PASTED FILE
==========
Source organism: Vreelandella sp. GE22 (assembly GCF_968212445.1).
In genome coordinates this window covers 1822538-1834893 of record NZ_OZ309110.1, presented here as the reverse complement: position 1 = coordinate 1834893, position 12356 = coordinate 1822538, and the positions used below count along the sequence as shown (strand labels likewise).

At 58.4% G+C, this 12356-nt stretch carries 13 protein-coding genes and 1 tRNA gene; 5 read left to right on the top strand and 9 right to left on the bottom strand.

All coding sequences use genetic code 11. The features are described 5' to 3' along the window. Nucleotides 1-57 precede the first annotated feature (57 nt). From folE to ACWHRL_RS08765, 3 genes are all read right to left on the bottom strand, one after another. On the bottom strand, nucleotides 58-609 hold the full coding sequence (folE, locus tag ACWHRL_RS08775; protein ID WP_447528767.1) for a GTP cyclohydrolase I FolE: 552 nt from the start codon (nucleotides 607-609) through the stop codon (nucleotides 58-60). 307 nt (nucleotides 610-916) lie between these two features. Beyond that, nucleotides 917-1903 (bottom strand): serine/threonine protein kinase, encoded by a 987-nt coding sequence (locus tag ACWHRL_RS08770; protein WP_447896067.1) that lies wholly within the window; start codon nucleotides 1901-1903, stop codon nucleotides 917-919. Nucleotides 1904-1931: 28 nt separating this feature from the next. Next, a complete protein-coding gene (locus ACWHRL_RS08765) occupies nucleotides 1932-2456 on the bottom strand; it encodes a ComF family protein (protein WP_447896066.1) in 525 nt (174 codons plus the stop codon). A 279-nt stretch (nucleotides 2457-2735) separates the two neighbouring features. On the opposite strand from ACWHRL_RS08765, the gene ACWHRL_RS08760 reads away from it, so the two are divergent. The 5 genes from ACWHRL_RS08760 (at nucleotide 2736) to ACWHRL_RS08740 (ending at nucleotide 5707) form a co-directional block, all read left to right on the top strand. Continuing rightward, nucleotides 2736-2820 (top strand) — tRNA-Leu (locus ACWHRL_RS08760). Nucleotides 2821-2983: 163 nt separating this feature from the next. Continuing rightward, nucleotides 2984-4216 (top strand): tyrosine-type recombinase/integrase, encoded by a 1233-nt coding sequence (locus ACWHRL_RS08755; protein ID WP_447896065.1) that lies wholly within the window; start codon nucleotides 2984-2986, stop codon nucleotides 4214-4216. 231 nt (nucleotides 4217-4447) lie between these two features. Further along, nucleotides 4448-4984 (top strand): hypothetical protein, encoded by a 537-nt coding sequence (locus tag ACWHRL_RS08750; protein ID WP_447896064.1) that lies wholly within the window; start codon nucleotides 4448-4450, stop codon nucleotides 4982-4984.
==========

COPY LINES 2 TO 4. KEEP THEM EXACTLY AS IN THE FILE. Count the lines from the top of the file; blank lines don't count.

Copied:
In genome coordinates this window covers 1822538-1834893 of record NZ_OZ309110.1, presented here as the reverse complement: position 1 = coordinate 1834893, position 12356 = coordinate 1822538, and the positions used below count along the sequence as shown (strand labels likewise).

At 58.4% G+C, this 12356-nt stretch carries 13 protein-coding genes and 1 tRNA gene; 5 read left to right on the top strand and 9 right to left on the bottom strand.

All coding sequences use genetic code 11. The features are described 5' to 3' along the window. Nucleotides 1-57 precede the first annotated feature (57 nt). From folE to ACWHRL_RS08765, 3 genes are all read right to left on the bottom strand, one after another. On the bottom strand, nucleotides 58-609 hold the full coding sequence (folE, locus tag ACWHRL_RS08775; protein ID WP_447528767.1) for a GTP cyclohydrolase I FolE: 552 nt from the start codon (nucleotides 607-609) through the stop codon (nucleotides 58-60). 307 nt (nucleotides 610-916) lie between these two features. Beyond that, nucleotides 917-1903 (bottom strand): serine/threonine protein kinase, encoded by a 987-nt coding sequence (locus tag ACWHRL_RS08770; protein WP_447896067.1) that lies wholly within the window; start codon nucleotides 1901-1903, stop codon nucleotides 917-919. Nucleotides 1904-1931: 28 nt separating this feature from the next. Next, a complete protein-coding gene (locus ACWHRL_RS08765) occupies nucleotides 1932-2456 on the bottom strand; it encodes a ComF family protein (protein WP_447896066.1) in 525 nt (174 codons plus the stop codon). A 279-nt stretch (nucleotides 2457-2735) separates the two neighbouring features. On the opposite strand from ACWHRL_RS08765, the gene ACWHRL_RS08760 reads away from it, so the two are divergent. The 5 genes from ACWHRL_RS08760 (at nucleotide 2736) to ACWHRL_RS08740 (ending at nucleotide 5707) form a co-directional block, all read left to right on the top strand. Continuing rightward, nucleotides 2736-2820 (top strand) — tRNA-Leu (locus ACWHRL_RS08760). Nucleotides 2821-2983: 163 nt separating this feature from the next. Continuing rightward, nucleotides 2984-4216 (top strand): tyrosine-type recombinase/integrase, encoded by a 1233-nt coding sequence (locus ACWHRL_RS08755; protein ID WP_447896065.1) that lies wholly within the window; start codon nucleotides 2984-2986, stop codon nucleotides 4214-4216. 231 nt (nucleotides 4217-4447) lie between these two features. Further along, nucleotides 4448-4984 (top strand): hypothetical protein, encoded by a 537-nt coding sequence (locus tag ACWHRL_RS08750; protein ID WP_447896064.1) that lies wholly within the window; start codon nucleotides 4448-4450, stop codon nucleotides 4982-4984.